Maximum Security owners file federal suit following Derby disqualification

Maximum Security owners file federal suit following Derby disqualification
Maximum Security was disqualified from Kentucky Derby 145, making Country House the winner. (Source: WAVE 3 News)

LOUISVILLE, KY (WAVE) - The owners of Maximum Security, the horse disqualified from Kentucky Derby 145 after crossing the finish line first, have officially filed a federal lawsuit against the Kentucky Horse Racing Commission and the Churchill Downs stewards behind the decision.

They’re requesting a reversal of Maximum’s Security’s disqualification and reinstatement of the original order of finish, which would make Maximum Security the official, undefeated winner of the Kentucky Derby.

Owners Gary and Mary West first weighed in on the disqualification last week, citing video evidence as reason why the horse shouldn’t have been disqualified. In that statement, the Wests argued their appeal with KHRC was denied within hours of being submitted. They also said they would evaluate their legal options.

The statement was followed the next day by a meeting between Churchill Downs stewards and attorney Ann Oldfather, representing jockey Luis Saez.

During the meeting, Oldfather presented a seven-minute video to stewards, edited to show Saez and Maximum Security were not to blame for the contact at the top of the stretch that nearly caused a dangerous chain reaction for the 19-horse pack.

The notice of legal action released Wednesday details the moments leading up to the disqualification, as relayed by Tom Luicci, Media Liaison for the Wests.

“Either during the running of the Derby or after, the Stewards could have directed that a sign be flashed on the infield board informing the public that an inquiry into the running of the Derby was being conducted by them to determine whether a foul had been committed. Having not observed any foul or interference, there was no inquiry by the Stewards into the running of the Derby,” the notice reads.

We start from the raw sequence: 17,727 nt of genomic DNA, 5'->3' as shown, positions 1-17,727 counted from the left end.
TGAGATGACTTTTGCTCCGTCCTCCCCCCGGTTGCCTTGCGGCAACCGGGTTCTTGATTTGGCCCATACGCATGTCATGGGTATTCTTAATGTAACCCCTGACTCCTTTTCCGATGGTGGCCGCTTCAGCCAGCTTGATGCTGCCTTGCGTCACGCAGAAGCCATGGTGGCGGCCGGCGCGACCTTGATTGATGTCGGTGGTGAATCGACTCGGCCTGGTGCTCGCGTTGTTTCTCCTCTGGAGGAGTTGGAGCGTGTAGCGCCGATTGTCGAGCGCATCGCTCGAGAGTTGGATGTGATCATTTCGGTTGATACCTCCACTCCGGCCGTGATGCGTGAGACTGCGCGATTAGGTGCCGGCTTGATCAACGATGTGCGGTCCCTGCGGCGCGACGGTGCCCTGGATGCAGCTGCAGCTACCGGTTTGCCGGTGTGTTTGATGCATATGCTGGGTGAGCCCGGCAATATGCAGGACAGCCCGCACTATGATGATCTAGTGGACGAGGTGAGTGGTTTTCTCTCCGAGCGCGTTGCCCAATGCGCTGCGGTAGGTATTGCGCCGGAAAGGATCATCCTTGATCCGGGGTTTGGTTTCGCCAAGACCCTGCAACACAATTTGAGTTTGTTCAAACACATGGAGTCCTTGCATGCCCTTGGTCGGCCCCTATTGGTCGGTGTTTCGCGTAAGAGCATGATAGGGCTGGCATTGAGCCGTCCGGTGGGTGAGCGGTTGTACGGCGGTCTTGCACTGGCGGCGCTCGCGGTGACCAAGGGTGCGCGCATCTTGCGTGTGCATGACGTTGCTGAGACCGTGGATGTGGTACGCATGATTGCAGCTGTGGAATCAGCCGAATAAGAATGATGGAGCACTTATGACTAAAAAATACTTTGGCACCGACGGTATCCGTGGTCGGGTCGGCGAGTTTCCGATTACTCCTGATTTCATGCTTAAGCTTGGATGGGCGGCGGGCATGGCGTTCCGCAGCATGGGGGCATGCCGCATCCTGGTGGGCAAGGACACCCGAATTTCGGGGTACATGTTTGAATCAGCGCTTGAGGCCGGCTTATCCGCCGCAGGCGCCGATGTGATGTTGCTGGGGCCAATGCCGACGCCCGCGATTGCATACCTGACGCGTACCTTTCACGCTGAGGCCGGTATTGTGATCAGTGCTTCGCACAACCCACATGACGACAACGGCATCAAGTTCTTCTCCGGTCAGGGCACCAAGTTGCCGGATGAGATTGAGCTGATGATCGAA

Flavien Prat, jockey for Country House, lodged an objection against Maximum Security, which was disallowed by the stewards. Then came an objection from Jon Court, jockey for Long Range Toddy. The stewards sustained this objection and subsequently Maximum Security was disqualified.

“The Stewards said nothing as to whether the alleged foul altered the finish of the Derby or otherwise caused any horse to have been denied a better placement in the order of finish," the statement reads. "Neither the jockey (Tyler Gaffalione), owner, and trainer of War of Will, nor the jockey (Chris Landeros), owner, and trainer of Bodexpress, lodged any objection with the Stewards. Neither Tyler Gaffalione, the rider of the horse the Stewards said was the most “affected” by Maximum Security, nor Chris Landeros, the jockey of Bodexpress, was interviewed by the Stewards. When the Stewards said in their statement that they “interviewed affected riders,” they were not truthful because neither Gaffalione nor Landeros was interviewed by the Stewards.”

Country House crossed the finish line second and was elevated to win the Derby following the disqualification. The notice asserts this decision by the stewards, which took an estimated 20 minutes, negatively affected betters.

“It is estimated that those who had wagered on Maximum Security to either win, place, or show, in exactas, trifectas, superfectas, doubles, pick 3s, pick 4s, pick 5s, or the Super High Five would have, but for the disqualification of Maximum Security, collected winnings estimated to be more than $100 million," it reads.

“In a related matter, it has been reported that a $100 million class action lawsuit is being considered by those who wagered on Maximum Security and were impacted by the lack of transparency and integrity associated with the disqualification process that lasted between 22 and 23 minutes," the notice reads. “In the aftermath of that decision, Twin Spires and Churchill Downs Inc.-related companies promptly announced that their customers would be reimbursed for wagers on Maximum Security, which can be viewed as an admission that Churchill itself disagreed with the stewards’ decision. Those bettors who did not wager through Churchill-related companies were left with no financial recourse, notwithstanding that Churchill received significant revenue from all of the outlets to whom they sent their signal.”

The West family will not comment further on a potential class action suit, though the notice says they have empathy for those whose wagers were affected.

Neither Maximum Security nor Country House will run in the Preakness on May 18.

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